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250 anos de “A Terceira Batalha de Panipat”

Postado em 16 de janeiro de 2011 por Vidur [Kamal Nayan Chaturvedi]
1 Votes

Em 14 de janeiro de 2011, quando hindus em todo o mundo estavam celebrando Makar Sankranti, muitos não se lembrar que neste mesmo dia 250 anos atrás Sadashivrao Bhau juntamente com o seu exército estava lutando uma batalha perdida para nós no Amb Kala perto de Panipat . Conhecido na história como a Terceira Batalha de Panipat “, onde o exército de Marathas lutou afegão Ahmed Shah Durrani invasor aka Ahmed Shah Abdali. Batalha terminou em poucas horas e cerca de 60.000 / 70.000. soldados foram mortos. A linha de Maratha foi de 12 km.transversalmente, com a artilharia na frente, protegido por tropas de infantaria, enquanto a cavalaria foi instruído a esperar atrás da artilharia. Este erro tático foi fatal.Sem qualquer instrução cavalaria de espera começou a avançar causando vítimas entre os soldados Maratha que levam à derrota infame. Embora Marathas perdeu a batalha devido a erro estratégico, ninguém se atreveu a atacar a Índia após esta batalha há muitos anos.

The flag of the Maratha Empire.

Image via Wikipedia

Imagem via Wikipedia – Bandeira do Império Maratha

A Terceira Batalha de Panipat ocorreu em 14 de Janeiro de 1761, em Panipat(Haryana Estado, Índia), cerca de 60 milhas (95,5 km) ao norte de Delhi . A batalha opôs o francês fornecido artilharia e cavalaria dos Marathas contra a pesadacavalaria e artilharia montada (zamburak e jizail) dos afegãos liderado por Ahmad Shah Durrani , um grupo étnico pashtun , também conhecido como Ahmad Shah Abdali. A batalha é considerada uma das maiores batalhas travadas no século 18.

Flag of the Emirate of Herat, and of the Durra...Imagem via Wikipedia – Bandeira do Império do Afeganistão

O declínio do Império Mughal levou a conquistas territoriais para a Confederação Maratha. Ahmad Shah Abdali, entre outros, não estava disposto a permitir que os ganhos dos Marathas ir desmarcada. Em 1759, ele levantou um exército das tribos pashtun e fez vários ganhos contra as guarnições menores. Os Marathas, sob o comando do Sadashivrao Bhau , respondeu, reunindo um exército de entre 70.000-100.000 pessoas com as quais eles saquearam a capital Mughal de Delhi . Seguiu-se uma série de escaramuças ao longo das margens do rio Yamuna em Karnal eKunjpura que finalmente se transformou em um cerco de dois meses de duração conduzido por Abdali contra os Marathas.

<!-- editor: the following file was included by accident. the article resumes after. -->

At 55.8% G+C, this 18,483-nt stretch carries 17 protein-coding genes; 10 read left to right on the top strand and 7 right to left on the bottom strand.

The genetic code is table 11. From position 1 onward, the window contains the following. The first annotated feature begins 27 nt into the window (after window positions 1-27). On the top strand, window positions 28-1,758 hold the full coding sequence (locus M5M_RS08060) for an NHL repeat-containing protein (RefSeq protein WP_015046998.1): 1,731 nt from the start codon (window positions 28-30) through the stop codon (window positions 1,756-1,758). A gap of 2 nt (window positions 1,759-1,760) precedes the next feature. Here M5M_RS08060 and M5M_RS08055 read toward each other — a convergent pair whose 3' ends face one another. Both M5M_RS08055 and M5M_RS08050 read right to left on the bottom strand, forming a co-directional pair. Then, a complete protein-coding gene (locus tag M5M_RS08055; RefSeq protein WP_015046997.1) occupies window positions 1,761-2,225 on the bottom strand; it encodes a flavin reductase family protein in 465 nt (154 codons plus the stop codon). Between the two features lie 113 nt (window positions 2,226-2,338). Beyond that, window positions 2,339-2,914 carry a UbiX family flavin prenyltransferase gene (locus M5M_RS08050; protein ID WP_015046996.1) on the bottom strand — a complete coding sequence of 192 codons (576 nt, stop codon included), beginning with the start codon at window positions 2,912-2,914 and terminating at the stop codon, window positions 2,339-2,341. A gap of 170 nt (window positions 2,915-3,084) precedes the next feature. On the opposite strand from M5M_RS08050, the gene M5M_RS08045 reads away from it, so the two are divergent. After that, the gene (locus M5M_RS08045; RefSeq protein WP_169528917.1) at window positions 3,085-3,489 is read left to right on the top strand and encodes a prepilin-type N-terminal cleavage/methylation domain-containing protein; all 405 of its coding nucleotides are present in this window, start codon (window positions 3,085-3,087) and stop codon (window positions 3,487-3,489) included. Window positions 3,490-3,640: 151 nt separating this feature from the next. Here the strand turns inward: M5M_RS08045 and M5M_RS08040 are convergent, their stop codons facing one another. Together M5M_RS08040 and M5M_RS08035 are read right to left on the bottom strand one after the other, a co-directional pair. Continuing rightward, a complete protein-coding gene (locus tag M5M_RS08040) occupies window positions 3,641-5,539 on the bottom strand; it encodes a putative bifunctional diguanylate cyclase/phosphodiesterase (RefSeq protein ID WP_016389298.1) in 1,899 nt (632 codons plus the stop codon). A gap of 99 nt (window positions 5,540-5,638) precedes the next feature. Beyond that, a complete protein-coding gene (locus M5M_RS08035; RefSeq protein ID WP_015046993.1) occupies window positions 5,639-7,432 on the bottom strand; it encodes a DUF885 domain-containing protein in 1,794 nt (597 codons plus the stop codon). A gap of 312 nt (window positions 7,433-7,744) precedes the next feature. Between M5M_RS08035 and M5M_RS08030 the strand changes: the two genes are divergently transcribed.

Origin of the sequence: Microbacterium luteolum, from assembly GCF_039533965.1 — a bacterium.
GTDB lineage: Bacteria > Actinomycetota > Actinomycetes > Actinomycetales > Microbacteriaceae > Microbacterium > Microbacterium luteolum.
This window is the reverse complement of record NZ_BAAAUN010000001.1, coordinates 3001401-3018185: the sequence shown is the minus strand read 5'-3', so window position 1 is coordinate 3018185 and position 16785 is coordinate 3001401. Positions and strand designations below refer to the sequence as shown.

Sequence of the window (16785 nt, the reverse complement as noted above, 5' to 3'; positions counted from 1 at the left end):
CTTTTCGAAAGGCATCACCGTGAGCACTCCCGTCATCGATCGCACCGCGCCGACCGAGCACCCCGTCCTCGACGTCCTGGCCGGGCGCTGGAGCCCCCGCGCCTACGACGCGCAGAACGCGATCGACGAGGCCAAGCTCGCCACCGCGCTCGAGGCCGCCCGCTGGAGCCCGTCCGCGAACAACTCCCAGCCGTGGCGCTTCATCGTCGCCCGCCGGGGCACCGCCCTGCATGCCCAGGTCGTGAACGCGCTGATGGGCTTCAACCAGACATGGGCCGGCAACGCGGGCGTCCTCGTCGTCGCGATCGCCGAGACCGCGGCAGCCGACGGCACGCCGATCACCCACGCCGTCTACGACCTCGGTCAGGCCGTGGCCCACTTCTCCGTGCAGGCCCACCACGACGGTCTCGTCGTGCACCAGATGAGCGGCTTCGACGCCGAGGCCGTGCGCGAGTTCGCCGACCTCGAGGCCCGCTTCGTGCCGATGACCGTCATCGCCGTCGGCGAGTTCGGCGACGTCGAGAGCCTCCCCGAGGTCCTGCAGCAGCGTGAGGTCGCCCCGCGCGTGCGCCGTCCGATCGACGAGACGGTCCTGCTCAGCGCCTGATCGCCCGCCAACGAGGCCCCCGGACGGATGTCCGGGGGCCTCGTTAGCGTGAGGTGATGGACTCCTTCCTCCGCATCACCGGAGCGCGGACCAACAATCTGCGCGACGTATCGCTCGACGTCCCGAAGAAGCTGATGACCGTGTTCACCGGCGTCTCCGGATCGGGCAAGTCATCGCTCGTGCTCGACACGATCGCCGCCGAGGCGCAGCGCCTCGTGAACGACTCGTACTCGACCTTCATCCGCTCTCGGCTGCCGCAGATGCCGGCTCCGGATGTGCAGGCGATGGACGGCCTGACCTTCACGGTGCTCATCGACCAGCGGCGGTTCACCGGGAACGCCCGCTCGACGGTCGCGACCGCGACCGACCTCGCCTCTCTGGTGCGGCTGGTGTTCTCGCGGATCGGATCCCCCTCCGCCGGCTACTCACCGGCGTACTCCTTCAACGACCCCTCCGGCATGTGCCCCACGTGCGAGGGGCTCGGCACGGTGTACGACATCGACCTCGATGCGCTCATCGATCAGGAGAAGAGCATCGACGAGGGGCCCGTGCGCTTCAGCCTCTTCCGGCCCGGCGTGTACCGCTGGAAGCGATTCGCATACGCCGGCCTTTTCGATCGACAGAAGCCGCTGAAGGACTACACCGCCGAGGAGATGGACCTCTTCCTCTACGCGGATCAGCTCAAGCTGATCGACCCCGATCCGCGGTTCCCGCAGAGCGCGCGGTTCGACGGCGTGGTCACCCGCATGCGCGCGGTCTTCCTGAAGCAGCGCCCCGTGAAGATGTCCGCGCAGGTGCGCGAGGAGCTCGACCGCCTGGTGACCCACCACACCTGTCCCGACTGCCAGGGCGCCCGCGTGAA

High Resolution Flag of the Mughal Empire in SVGImagem via Wikipedia – Bandeira do Império Mogol

O local específico da batalha em si é contestada por historiadores, mas a maioria considera ter ocorrido em algum lugar perto de moderno-dia Kaalaa Aamb e Estrada Sanauli. A batalha durou vários dias e envolveu mais de 125.000 homens.Prolongadas escaramuças ocorreram, com perdas e ganhos em ambos os lados. As forças lideradas por Ahmad Shah Durrani saiu vitorioso após destruir vários flancos Maratha. A extensão das perdas em ambos os lados é fortemente contestada por historiadores, mas acredita-se que entre 60.000-70.000 foram mortos em combates, enquanto o número de feridos e prisioneiros tomados variam consideravelmente. O resultado da batalha foi a suspensão dos avanços Maratha do Norte.

English: The Indian subcontinent in 1760.

Image via Wikipedia

Imagem via Wikipedia – Índia em 1760

O Império Mughal estava em declínio desde a morte do imperador mogol Aurangzeb , em 1707. A queda foi acelerada pela invasão da Índia por Nadir Shah em 1739.Rebeliões continuado pelos Marathas no sul, ea separação de facto de um número de estados (incluindo Hyderabad e Bengal ), enfraqueceu o estado ainda mais.Dentro de alguns anos de morte de Aurangzeb, os Marathas havia revertido todos os seus ganhos territoriais no Deccan, e tinha conquistado quase todo o território Mughal na Índia central e norte. Mughals tinha, assim, tornar-se apenas as cabeças titulares de Delhi. Em 1761, eles queriam expandir mais ao norte e noroeste, onde o seu caminho cruzou Ahmad Shah Abdali – o governante do Afeganistão, que tinha vindo a fazer incursões no Punjab e nomeou seu filho como seu governador.

An approximate political map of the Indian sub...Imagem via Wikipedia – Mapa do Império Maratha

Os Marathas ganhou o controle de uma parte considerável da Índia no intervalo (1707-1757). Em 1758, eles ocupavam Delhi, capturado Lahore e expulsou Timur Shah Durrani , o filho e vice-rei do governante afegão, Ahmad Shah Abdali. Este foi o ponto alto da expansão Maratha, onde os limites de seu império se estendia do norte para o Indus eo Himalaia, e no sul quase até a extremidade da península. Este território foi governado pelo Peshwa , que falou de colocar seu filho Vishwasrao no trono Mughal. No entanto Delhi ainda permaneceu sob o controle nominal de Mongóis, os principais intelectuais muçulmanos, incluindo Shah Waliullah e outros clérigos muçulmanos na Índia e no Punjab, que estavam alarmados com estes desenvolvimentos. Em desespero, eles recorreram a Ahmad Shah Abdali, o governante do Afeganistão, para deter a ameaça.